By Andrea Vargo
The financial statement for the Howard Lake-Waverly-Winsted
(HLWW) school district generally looks good, said accountant Michael Burkhardt
Burkhardt told the HLWWschool board that it took in $314,393
more in revenue than it anticipated for the year ended June 30, 1999.
Property taxes accounted for the extra cash, said Burkhardt
The district also spent $61,082 less than it anticipated,
coming in under budget.
Burkhardt told the board that a final payment on the district's
general revenue bond will be made in 2001.
On the downside, the student activity account continues
to run a deficit. For the '98-'99 school year, it was a little over $10,000
in the red.
This is common in most schools, and the yearbook seems
to be the biggest drain, said Burkhardt.
The only concern that Burkhardt expressed is that $121,204
in deposits at Community Bank Winsted was not covered by collateral by,
and this is not in compliance with state statutes.
The rest of the deposits are covered by FDIC.
Two other areas of non-compliance are not really problems,
The accounting department has only one person, due to the
size of the district. This is a common problem with small schools and cities,
The state would like to see more checks and balances with
more staff, but in a small district, it just isn't possible, Burkhardt said.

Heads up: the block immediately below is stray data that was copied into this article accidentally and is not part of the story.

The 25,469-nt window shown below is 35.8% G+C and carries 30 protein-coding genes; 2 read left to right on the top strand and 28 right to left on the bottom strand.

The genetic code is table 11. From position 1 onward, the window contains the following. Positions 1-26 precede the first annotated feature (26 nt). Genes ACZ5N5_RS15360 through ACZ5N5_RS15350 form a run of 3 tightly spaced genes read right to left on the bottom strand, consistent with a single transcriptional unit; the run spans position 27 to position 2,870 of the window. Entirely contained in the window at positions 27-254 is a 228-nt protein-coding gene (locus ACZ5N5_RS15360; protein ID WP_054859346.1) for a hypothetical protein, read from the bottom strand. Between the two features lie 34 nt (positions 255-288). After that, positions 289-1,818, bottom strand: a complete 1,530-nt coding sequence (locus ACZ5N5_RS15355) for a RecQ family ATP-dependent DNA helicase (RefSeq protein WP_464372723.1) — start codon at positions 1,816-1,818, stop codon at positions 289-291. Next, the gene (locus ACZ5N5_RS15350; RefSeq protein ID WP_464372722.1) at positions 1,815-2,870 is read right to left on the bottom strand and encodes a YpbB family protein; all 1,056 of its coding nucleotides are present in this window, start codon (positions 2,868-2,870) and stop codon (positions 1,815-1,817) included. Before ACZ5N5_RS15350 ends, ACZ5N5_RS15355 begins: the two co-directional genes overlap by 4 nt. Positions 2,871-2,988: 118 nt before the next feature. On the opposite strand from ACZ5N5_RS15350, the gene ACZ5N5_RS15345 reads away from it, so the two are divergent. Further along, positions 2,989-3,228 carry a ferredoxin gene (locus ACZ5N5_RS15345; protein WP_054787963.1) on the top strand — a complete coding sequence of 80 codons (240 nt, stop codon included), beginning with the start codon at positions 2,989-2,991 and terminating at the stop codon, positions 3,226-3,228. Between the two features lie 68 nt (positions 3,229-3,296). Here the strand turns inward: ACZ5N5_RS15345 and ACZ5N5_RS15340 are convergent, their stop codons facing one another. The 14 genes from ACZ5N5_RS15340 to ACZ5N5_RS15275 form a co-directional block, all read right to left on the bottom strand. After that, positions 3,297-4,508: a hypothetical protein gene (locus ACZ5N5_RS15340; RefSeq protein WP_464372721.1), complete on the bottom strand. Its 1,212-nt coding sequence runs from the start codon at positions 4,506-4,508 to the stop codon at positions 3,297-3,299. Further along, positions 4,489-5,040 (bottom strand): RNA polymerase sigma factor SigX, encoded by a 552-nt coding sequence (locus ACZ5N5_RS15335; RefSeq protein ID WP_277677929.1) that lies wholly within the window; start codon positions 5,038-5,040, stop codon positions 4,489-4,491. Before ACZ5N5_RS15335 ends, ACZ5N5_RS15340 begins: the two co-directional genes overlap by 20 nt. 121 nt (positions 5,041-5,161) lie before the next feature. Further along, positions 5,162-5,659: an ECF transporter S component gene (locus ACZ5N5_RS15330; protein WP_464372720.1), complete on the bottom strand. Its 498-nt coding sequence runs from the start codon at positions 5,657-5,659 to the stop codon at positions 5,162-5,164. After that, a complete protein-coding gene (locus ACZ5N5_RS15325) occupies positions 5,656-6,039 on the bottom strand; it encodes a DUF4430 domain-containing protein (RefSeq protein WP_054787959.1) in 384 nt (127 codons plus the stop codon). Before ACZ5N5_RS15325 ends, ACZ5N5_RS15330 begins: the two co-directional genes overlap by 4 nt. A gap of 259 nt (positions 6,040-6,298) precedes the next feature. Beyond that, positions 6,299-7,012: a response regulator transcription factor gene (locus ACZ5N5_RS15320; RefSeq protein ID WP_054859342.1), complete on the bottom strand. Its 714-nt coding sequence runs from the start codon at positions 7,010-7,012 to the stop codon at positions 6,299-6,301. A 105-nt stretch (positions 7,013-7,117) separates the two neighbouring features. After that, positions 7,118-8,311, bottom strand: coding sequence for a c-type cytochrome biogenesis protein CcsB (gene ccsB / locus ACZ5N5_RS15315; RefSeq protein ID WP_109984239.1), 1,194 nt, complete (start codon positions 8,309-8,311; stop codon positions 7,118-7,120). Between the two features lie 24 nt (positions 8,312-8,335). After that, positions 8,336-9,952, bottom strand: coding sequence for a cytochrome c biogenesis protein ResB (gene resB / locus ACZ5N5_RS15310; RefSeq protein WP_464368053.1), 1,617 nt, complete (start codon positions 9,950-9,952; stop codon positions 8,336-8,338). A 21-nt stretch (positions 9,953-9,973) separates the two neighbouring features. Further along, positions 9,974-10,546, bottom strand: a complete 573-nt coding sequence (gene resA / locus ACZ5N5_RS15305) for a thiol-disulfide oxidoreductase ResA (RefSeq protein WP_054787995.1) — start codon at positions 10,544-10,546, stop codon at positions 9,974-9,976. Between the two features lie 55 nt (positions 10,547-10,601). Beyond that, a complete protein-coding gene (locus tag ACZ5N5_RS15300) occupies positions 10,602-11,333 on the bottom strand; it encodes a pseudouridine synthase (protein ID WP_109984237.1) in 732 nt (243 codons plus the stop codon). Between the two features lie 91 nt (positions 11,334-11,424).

Lack of records on fixed assets are another problem area.
Due to many years when no records were kept, it is just about impossible
to correct this, he said.
By Luis Puga
The Lester Prairie School Board got a clean bill of financial
health from its auditor, Mike Burkhardt, at last Monday's meeting.
The annual report indicated, according to Burkhardt, that
the school was in compliance with all requirements from the state's concerning
Burkhardt noted that the school lacks records for its general
fixed assets, but that it was not a significant problem.
Also, the school has omitted disclosures indicating spending
or work on the Y2K bug problem. Burkhardt felt this was also not a significant
Burkhardt noted that the school is close to paying off
one of its bonds.
He also pointed out a large discrepancy from the school's
general fund revenues and expenditures, a $350,000 loss. He explained that
while he doesn't know exactly why there is such a large variance, he concluded
it was because of a change in computer systems that handled the records.
He stated that he believed that what most likely happened
is that when the transition between systems was made, the records that made
up that lost were misplaced. He said he would look into the matter.